Many markets have historically been dominated by a small number of best-selling products. The Pareto principle, also known as the 80/20 rule, describes this common pattern of sales concentration. However, information technology in general and Internet markets in particular have the potential to substantially increase the collective share of niche products, thereby creating a longer tail in the distribution of sales. This paper investigates the Internet’s “long tail” phenomenon. By analyzing data collected from a multi-channel retailer, it provides empirical evidence that the Internet channel exhibits a significantly less concentrated sales distribution when compared with traditional channels. Previous explanations for this result have focused on differences in product availability between channels. However, we demonstrate that the result survives even when the Internet and traditional channels share exactly the same product availability and prices. Instead, we find that consumers’ usage of Internet search and discovery tools, such as recommendation engines, are associated with an increase the share of niche products. We conclude that the Internet’s long tail is not solely due to the increase in product selection but may also partly reflect lower search costs on the Internet. If the relationships we uncover persist, the underlying trends in technology portend an ongoing shift in the distribution of product sales.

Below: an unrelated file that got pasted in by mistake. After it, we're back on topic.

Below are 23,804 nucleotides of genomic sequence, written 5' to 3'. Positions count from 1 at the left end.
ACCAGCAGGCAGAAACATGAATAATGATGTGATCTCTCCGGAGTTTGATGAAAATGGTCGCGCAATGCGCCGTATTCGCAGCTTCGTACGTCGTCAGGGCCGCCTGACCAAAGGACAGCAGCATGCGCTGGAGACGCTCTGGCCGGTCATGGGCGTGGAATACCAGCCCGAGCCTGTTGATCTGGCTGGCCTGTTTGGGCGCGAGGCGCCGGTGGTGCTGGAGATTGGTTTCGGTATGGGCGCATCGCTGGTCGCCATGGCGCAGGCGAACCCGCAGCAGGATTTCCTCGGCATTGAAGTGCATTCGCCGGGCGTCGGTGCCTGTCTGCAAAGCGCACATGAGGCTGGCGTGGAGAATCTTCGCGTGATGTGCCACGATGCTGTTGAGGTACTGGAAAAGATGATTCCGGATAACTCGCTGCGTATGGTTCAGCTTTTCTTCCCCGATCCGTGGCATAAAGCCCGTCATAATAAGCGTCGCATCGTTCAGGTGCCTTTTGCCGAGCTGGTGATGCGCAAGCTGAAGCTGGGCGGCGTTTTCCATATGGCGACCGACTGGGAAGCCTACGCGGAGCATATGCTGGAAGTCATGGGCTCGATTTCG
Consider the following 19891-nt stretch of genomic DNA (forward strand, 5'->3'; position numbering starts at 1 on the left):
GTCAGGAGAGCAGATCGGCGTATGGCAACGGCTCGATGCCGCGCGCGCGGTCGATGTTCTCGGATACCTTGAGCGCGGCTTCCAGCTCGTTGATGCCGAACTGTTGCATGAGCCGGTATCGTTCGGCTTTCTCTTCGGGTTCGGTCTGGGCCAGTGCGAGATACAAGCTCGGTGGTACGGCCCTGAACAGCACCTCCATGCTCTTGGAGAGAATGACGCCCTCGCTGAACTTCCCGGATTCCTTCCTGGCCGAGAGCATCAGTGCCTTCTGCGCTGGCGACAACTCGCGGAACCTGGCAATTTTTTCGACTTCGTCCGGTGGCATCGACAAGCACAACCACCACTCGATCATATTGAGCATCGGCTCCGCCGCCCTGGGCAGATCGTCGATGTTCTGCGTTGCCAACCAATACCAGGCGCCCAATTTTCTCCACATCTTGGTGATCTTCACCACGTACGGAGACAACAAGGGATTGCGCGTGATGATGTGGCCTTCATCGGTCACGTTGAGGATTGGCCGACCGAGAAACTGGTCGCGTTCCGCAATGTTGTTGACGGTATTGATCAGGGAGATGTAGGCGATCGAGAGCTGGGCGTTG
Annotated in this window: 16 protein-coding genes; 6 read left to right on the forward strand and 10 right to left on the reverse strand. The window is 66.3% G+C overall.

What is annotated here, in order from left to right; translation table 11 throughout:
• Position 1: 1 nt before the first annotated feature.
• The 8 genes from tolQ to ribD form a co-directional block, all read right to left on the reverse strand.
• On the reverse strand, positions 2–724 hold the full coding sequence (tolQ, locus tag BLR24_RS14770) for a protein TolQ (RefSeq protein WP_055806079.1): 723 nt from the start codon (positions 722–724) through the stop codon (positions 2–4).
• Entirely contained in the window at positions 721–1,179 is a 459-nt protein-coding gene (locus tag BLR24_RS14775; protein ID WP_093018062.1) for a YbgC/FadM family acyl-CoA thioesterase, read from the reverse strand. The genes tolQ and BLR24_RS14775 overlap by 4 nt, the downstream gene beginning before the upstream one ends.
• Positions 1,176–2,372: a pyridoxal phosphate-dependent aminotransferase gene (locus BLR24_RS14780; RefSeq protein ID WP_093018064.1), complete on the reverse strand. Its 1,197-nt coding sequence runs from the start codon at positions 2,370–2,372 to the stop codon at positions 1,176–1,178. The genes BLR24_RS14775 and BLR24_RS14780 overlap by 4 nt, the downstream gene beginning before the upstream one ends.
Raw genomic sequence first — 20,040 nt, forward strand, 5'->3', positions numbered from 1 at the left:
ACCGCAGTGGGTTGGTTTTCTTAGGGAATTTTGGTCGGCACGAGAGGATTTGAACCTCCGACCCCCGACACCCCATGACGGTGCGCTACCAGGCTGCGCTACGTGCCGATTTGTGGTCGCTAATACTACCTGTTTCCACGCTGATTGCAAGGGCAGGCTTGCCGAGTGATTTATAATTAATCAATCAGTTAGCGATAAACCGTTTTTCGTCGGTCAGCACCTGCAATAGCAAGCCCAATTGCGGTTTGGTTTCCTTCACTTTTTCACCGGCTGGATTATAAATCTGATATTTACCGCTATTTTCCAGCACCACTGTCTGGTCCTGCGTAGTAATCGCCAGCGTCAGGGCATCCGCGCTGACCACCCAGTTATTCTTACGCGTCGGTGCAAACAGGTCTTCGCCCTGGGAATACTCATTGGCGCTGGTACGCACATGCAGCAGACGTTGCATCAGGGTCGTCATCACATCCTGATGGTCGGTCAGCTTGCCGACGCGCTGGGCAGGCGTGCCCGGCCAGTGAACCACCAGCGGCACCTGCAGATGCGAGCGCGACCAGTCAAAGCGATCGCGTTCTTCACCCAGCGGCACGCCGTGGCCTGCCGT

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Florian Stahl @ September 15, 2011 3:08 pm

min & present The State of Digital Media – Volume 2

The report  The State of Digital Media – Volume 2 might be of interest for practitioners.

State of Digital Media Guidebook - Volume 2


From the business models that are working (and why) to the most important social media deals (meet the players) to the media sites with the most Uniques (and why), the State of Digital Media is a must-have guidebook for any content provider trying to make sense and real revenues from their digital play. This guidebook, from the publishers of min and paidContent, may be if interest for those in the content, sales, marketing and business units of forward-thinking media companies.

In addition to Digital Boxscores, social media monetization strategies, and profiles of online content leaders, they’ve aggregated the past two years of the most interesting and game-changing deals.

280 Pages

Table of Contents

  1. Research Findings
  2. The M&A Perspective from
  3. Digital Boxscores (Consumer and B2B)
  4. Profiles of Digital Leaders
  5. Social Media Deals (2008-2009)
  6. Monetizing Social Media
  7. Stage of Digital Advertising
  8. Points of View
  9. - Leveraging The Real-Time Web, by Samir Arora, Glam Media.
  10. - Building, And Crossing, The Digital Bridge: The Future Of The TV Industry, by Mitchell Berman, ZillionTV
  11. - Attention! Ready, Set, Web 3.0, by Jacqueline Leo, Peter G. Peterson Foundation
  12. - Media Companies: Evolve Or Fade Away, by Reggie Miller, ICED Media
  13. - Drive ROI With Data Intelligence, by Andy Monfried, Lotame
  14. - Finding Revenue Opportunities Within The Walled Garden, by John Rockwell, Access Intelligence
  15. - The Private-Label Media Future, by Aaron Shapiro, HUGE
  16. - Search Does Not Have To Be The Enemy On The Path Out Of The Recession, by Domenic Venuto, Razorfish
  17. - How To Turn Social Media Into A Friend For Media Companies, by Matthew Yorke, IDG Communications


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Florian Stahl @ September 8, 2011 6:18 pm

Media Revenues shift from advertising to paid content